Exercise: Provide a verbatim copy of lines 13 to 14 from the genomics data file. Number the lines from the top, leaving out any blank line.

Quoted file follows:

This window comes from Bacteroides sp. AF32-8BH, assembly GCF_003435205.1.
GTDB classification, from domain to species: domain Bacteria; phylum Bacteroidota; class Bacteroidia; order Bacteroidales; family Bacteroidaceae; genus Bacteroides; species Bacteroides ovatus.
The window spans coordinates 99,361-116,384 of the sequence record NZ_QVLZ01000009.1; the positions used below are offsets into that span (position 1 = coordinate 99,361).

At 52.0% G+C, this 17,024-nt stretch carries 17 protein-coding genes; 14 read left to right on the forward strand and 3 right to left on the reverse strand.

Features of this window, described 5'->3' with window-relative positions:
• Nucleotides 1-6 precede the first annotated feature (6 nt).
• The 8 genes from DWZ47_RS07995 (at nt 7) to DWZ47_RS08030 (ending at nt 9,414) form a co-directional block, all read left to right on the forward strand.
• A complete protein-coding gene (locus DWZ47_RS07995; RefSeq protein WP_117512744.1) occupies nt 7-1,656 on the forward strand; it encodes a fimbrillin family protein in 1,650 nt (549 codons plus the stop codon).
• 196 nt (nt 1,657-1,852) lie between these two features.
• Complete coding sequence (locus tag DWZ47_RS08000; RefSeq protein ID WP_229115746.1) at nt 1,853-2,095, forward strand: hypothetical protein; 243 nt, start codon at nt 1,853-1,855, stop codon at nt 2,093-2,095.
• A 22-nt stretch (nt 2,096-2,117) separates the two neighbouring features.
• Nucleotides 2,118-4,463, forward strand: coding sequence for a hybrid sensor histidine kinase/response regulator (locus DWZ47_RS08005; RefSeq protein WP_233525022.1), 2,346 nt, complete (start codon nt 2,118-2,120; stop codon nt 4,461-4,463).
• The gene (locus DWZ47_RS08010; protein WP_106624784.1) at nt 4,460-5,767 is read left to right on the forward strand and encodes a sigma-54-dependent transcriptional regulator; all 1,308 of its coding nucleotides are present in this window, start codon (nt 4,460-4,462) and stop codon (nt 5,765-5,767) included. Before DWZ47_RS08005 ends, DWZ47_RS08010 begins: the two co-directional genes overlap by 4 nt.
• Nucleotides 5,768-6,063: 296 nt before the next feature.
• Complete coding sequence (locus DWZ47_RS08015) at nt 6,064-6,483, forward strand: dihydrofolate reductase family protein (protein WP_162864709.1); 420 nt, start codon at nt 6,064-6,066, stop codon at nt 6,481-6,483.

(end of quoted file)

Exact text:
• The gene (locus DWZ47_RS08010; protein WP_106624784.1) at nt 4,460-5,767 is read left to right on the forward strand and encodes a sigma-54-dependent transcriptional regulator; all 1,308 of its coding nucleotides are present in this window, start codon (nt 4,460-4,462) and stop codon (nt 5,765-5,767) included. Before DWZ47_RS08005 ends, DWZ47_RS08010 begins: the two co-directional genes overlap by 4 nt.
• Nucleotides 5,768-6,063: 296 nt before the next feature.